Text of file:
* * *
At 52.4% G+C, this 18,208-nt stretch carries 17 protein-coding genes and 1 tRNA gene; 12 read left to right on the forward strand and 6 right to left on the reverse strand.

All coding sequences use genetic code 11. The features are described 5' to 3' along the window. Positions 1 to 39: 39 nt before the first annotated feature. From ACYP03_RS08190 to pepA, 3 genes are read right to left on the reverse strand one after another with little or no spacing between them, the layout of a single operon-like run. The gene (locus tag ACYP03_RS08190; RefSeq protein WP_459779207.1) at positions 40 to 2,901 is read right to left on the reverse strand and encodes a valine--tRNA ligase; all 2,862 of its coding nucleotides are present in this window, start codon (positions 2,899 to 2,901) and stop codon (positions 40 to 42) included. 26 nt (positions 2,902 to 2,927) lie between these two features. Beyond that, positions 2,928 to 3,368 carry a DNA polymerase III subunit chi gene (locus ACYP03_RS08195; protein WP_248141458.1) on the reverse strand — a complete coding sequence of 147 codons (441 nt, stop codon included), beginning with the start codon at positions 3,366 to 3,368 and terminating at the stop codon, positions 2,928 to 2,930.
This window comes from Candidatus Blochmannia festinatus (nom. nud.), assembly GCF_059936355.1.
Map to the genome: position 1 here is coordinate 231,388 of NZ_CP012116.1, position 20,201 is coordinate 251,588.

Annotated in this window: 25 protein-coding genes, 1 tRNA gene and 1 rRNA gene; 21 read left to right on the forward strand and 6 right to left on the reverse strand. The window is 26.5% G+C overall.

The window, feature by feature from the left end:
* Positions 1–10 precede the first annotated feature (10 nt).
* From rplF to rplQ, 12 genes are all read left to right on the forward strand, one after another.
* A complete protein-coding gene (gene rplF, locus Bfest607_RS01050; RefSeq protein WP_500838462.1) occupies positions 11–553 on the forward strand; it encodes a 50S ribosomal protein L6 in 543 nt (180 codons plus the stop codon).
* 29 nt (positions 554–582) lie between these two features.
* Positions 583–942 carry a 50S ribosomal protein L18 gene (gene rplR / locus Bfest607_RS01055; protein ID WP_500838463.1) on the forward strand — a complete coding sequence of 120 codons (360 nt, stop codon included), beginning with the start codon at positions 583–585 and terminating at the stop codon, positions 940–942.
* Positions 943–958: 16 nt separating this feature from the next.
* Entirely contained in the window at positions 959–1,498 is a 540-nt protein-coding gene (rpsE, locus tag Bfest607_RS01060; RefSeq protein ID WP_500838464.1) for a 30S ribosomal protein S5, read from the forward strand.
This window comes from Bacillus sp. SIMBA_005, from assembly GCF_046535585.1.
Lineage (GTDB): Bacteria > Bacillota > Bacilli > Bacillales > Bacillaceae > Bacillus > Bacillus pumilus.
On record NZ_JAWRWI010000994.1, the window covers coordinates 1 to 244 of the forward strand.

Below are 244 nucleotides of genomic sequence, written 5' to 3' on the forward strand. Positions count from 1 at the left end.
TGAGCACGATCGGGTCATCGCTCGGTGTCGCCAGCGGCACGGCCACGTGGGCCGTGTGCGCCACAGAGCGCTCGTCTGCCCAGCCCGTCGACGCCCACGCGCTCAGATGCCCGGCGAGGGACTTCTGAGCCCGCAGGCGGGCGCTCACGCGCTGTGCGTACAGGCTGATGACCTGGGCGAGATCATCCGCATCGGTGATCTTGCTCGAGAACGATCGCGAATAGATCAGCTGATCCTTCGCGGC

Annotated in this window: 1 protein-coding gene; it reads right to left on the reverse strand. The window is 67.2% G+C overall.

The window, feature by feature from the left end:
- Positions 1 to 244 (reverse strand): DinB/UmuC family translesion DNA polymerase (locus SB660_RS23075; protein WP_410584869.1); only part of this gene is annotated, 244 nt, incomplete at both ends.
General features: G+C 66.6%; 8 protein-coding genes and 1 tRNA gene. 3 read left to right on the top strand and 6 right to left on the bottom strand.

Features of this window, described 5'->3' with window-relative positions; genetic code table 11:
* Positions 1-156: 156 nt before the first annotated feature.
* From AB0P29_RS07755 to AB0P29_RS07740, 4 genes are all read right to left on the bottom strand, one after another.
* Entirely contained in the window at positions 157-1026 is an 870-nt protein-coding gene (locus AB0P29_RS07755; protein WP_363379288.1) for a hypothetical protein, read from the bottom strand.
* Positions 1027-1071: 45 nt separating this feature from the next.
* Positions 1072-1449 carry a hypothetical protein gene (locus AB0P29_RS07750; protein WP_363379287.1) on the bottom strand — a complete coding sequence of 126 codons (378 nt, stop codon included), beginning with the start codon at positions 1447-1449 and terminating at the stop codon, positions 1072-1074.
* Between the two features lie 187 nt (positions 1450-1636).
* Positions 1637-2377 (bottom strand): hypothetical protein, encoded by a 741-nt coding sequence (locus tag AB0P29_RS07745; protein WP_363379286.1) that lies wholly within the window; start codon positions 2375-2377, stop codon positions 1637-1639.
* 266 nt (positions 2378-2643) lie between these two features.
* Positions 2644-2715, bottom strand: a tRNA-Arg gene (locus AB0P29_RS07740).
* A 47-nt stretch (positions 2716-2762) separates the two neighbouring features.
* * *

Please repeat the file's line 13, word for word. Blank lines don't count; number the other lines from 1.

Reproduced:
* Entirely contained in the window at positions 959–1,498 is a 540-nt protein-coding gene (rpsE, locus tag Bfest607_RS01060; RefSeq protein ID WP_500838464.1) for a 30S ribosomal protein S5, read from the forward strand.